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Native American Adoption Law Splits High Court Conservatives (1)

Nov. 9, 2022, 8:55 PM

The US Supreme Court sent mixed signals about the fate of a 1978 law that gives preference to Native Americans in adopting and fostering American Indian children.

Hearing arguments in Washington Wednesday, several members of the court’s conservative majority questioned whether parts of the Indian Child Welfare Act could be squared with the equal protection clause and other constitutional provisions.

But over the course of an argument that lasted more than three hours, the court showed little appetite for striking down the entire law, and conservative Justice Neil Gorsuch strongly suggested he would vote to uphold the measure.

“I guess I’m struggling to understand why this falls on the other side of the line when Congress makes the judgment that this is essential to preservation of Indian tribes,” Gorsuch told a lawyer challenging the law.

The law, know as ICWA, stemmed from rising concern that American Indian children were being removed from their families and placed in non-tribal adoptive homes, foster care and institutions. Studies presented to Congress indicated that as many as 35% of all Native children were being separated from their families.

Under the law, states placing an American Indian child are required to give preference to a member of the child’s extended family, followed by a member of the child’s tribe and then other Native American families.

Several justices suggested they were troubled by the favoritism afforded to families from other tribes. “This is just treating Indian tribes as fungible,” Justice Amy Coney Barrett said.

“I don’t know how many cultural similarities you would identify if you compared a tribe in Florida with a tribe in Alaska,” Justice Samuel Alito said later.

Biden Administration

The Biden administration and five tribes are defending the law. The tribes’ lawyer, Ian Gershengorn, said that while a preference afforded to a tribe across the country might be problematic, the case before the justices didn’t present the issue and was “a million miles from that.”

“What is actually happening on the ground is this is used in situations which are quite unremarkable,” Gershengorn said, describing a situation in which a Native American is living on another tribe’s reservation.

Justice Department lawyer Ed Kneedler said the law “was enacted in response to serious harms caused by widespread child-welfare practices that resulted in the separation of large numbers of Indian families, often unwarranted, through adoption or foster placement, usually in non-Indian homes.”

The law is being challenged at the Supreme Court by Texas, three non-Native couples and the biological mother of an American Indian child. The families include Chad and Jennifer Brackeen, Texas parents who adopted one Navajo Nation child and are seeking to adopt his sister. The tribe sought Navajo placements.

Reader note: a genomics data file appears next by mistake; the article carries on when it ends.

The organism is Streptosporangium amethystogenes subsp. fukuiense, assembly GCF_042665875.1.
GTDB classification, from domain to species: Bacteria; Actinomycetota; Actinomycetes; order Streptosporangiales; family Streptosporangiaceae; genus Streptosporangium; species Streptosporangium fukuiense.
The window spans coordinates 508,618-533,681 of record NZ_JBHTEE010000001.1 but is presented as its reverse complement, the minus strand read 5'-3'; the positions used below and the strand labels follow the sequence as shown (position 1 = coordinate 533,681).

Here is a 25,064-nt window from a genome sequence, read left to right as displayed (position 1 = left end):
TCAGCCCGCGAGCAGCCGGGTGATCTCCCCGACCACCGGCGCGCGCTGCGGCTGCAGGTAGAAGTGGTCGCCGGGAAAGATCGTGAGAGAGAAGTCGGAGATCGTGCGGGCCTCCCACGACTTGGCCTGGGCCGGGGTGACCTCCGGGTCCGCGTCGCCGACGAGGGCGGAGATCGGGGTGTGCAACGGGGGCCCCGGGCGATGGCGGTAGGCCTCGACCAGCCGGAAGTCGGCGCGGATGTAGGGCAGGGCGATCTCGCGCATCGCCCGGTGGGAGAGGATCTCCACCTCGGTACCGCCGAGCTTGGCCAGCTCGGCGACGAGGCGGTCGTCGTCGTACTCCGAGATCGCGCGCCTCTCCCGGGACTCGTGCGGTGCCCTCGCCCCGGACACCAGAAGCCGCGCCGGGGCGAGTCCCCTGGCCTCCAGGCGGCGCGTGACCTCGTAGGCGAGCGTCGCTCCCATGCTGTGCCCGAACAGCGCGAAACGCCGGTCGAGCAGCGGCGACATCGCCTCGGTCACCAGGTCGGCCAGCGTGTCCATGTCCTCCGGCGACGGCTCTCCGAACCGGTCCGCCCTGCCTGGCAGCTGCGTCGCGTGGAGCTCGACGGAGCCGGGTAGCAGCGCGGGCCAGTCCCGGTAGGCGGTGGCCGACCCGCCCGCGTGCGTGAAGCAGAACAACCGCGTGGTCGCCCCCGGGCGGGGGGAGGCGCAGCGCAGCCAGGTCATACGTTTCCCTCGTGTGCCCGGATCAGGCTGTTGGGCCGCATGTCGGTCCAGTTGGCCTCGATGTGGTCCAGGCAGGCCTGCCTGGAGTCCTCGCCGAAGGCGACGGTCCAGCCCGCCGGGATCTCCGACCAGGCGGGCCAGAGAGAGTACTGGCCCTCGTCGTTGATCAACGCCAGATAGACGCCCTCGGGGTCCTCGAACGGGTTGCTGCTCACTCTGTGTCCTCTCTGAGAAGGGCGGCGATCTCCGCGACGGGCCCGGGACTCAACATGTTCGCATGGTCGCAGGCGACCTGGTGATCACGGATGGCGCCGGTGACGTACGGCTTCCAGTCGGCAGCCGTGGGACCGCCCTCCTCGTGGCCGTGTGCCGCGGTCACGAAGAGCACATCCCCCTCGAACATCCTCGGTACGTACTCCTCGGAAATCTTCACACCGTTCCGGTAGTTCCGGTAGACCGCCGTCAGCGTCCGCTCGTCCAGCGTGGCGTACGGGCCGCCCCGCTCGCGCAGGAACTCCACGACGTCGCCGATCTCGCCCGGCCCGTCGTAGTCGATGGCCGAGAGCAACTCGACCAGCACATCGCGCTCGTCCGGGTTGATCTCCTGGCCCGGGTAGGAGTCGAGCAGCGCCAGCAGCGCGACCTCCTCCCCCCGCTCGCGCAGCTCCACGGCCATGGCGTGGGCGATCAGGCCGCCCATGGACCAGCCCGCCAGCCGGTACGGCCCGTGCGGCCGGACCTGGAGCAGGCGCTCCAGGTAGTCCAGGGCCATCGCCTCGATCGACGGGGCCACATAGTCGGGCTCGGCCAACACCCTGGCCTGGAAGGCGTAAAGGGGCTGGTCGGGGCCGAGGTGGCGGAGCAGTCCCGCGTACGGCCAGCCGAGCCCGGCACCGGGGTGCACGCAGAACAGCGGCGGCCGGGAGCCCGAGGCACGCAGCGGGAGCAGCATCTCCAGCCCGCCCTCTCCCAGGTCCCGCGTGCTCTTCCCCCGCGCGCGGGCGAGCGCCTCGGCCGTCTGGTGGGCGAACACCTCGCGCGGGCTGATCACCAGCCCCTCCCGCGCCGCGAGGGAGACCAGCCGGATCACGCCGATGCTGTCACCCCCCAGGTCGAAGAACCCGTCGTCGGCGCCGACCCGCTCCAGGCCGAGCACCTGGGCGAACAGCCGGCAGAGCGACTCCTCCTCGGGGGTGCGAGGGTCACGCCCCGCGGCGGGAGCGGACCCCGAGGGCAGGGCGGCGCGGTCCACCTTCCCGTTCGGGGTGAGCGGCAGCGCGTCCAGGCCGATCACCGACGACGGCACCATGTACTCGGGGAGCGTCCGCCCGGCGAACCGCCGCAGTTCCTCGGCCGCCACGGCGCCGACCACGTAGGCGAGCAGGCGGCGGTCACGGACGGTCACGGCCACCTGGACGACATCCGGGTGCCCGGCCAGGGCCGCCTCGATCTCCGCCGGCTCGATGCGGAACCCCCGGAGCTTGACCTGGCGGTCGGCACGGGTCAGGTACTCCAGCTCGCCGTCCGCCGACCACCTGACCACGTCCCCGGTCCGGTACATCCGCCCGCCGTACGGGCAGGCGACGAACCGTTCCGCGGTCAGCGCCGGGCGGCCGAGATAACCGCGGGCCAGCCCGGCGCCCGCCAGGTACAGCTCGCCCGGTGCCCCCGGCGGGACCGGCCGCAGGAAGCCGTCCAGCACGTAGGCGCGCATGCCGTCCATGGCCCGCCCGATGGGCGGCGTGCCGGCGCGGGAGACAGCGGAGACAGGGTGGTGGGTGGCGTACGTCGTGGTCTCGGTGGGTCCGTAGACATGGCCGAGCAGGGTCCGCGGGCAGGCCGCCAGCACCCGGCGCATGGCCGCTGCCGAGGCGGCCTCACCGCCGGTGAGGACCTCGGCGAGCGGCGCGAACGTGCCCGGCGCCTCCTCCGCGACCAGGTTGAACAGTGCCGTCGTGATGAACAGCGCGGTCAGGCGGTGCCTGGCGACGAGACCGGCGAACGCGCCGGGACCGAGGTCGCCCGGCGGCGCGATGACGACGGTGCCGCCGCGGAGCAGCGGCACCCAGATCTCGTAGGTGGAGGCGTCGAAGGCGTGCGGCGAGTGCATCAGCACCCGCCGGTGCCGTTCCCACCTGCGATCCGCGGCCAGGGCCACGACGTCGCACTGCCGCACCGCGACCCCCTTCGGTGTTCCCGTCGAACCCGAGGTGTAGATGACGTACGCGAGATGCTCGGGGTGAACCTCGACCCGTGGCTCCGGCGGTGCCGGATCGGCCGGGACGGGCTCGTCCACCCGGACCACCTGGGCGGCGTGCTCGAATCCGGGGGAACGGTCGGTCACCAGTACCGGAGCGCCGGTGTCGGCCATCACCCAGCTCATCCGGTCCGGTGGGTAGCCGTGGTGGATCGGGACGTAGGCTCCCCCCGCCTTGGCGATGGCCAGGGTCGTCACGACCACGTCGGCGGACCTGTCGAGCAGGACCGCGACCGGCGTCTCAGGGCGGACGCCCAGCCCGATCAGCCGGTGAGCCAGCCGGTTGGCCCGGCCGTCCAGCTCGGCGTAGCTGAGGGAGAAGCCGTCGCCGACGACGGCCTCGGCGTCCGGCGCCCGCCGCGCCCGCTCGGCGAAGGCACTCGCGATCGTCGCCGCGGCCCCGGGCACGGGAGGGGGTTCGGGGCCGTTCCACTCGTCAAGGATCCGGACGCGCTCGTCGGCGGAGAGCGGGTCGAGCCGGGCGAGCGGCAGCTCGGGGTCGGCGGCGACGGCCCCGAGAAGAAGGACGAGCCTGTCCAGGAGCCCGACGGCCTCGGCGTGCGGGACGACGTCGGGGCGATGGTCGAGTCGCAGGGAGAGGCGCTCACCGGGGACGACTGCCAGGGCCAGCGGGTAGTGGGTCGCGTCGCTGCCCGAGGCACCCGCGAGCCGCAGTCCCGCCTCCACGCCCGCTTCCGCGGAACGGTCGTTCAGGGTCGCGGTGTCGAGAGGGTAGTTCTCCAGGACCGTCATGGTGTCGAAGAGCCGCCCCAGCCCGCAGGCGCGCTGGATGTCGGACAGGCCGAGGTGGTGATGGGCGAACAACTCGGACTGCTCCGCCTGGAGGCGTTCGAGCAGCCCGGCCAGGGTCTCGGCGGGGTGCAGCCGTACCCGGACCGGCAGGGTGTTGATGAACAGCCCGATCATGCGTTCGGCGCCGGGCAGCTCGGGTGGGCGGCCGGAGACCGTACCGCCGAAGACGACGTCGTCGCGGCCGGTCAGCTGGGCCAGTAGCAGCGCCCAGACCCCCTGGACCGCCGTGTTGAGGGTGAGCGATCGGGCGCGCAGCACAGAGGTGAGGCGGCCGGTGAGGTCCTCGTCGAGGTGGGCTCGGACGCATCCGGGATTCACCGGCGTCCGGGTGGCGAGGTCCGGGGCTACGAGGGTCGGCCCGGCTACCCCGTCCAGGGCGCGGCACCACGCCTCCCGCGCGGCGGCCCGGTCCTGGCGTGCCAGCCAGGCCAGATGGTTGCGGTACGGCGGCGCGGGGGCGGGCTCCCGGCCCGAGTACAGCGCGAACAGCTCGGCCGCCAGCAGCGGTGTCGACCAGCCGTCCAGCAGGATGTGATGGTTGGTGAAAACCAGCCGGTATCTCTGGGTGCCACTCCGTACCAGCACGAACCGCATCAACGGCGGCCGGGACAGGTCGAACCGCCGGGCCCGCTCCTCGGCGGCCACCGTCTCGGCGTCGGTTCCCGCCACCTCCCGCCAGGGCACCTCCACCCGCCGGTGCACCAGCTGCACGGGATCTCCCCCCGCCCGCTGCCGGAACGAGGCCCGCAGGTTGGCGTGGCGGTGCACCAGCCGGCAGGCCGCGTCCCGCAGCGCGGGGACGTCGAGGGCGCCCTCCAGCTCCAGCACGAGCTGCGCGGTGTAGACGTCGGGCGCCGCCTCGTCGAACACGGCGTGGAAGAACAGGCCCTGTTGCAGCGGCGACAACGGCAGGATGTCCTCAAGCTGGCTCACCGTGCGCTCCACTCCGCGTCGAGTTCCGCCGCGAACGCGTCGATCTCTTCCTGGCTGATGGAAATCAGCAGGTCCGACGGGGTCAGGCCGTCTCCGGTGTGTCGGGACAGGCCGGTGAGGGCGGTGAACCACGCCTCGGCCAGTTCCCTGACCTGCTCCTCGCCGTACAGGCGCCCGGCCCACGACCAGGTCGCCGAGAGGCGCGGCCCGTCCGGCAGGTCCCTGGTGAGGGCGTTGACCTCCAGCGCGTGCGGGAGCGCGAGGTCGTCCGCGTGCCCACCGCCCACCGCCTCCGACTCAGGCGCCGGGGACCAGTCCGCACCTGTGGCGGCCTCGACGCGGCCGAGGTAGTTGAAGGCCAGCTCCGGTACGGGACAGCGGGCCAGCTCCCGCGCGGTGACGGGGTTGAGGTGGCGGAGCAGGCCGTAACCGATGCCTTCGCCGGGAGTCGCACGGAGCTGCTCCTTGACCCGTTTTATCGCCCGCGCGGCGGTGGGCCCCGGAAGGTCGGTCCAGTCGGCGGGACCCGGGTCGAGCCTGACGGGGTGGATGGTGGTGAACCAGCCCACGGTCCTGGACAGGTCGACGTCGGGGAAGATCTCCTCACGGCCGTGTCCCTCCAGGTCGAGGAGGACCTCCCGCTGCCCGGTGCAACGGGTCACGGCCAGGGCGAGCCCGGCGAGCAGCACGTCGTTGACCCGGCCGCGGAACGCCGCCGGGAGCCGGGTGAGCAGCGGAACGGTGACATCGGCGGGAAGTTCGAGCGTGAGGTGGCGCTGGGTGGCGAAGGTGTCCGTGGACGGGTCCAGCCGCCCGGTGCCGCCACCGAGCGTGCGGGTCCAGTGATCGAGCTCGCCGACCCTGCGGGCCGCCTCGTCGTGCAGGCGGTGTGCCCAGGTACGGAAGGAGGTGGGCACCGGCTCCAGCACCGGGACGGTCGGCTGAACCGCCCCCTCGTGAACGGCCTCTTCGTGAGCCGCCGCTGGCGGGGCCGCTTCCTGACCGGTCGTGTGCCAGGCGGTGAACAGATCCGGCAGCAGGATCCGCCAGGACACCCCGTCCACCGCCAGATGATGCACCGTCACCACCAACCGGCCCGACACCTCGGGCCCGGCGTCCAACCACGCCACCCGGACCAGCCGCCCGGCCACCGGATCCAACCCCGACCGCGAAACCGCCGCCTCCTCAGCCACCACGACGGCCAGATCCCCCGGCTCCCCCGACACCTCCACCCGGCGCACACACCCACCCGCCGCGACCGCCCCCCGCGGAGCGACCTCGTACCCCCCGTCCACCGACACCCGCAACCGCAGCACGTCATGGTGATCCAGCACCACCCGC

The challengers say ICWA is riddled with constitutional problems. They argue that Congress overstepped its authority to regulate commerce involving tribes, illegally commandeered state officials to administer the federal law and gave too much power to tribes to adjust the placement preferences.

“Congress cannot require states to administer a nationwide child custody regime,” Texas Solicitor General Judd Stone argued.

‘Difficult’ for Kavanaugh

The lawyer for the families, Matthew McGill, said “ICWA deprives Indian children have the best-interest-of-the-child test” normally used when states are making placement decisions.

The challengers say the measure violates the equal protection clause by categorizing children based on race. In addition to applying to children who are tribal members, the law covers children who are eligible to become members and have at least one Native American biological parent. The challengers say the law also unconstitutionally discriminates against non-Native families.

Justice Brett Kavanaugh called the issue “difficult,” forcing the court to decide “between two fundamental and critical constitutional values.”

“So on the one hand, great respect for tribal self-government, for the success of Indian tribes with Indian peoples with recognition of the history of oppression and discrimination against tribes and people,” he said. “On the other hand, the fundamental principle we don’t treat people differently on account of their race or ethnicity or ancestry, equal justice under law.”

The court’s three liberals nonetheless suggested they are solid votes to uphold the law.

“Congress understood these children’s placement decisions as integral to the continued thriving of Indian communities,” Justice Elena Kagan told McGill. She added: “And that’s not something that we can second-guess, is it?”

The lead case is Haaland v. Brackeen, 21-376.

(Updates with comments from lawyers, Kagan, Kavanaugh.)

To contact the reporter on this story:
Greg Stohr in Washington at gstohr@bloomberg.net

To contact the editor responsible for this story:
Elizabeth Wasserman at ewasserman2@bloomberg.net

© 2022 Bloomberg L.P. All rights reserved. Used with permission.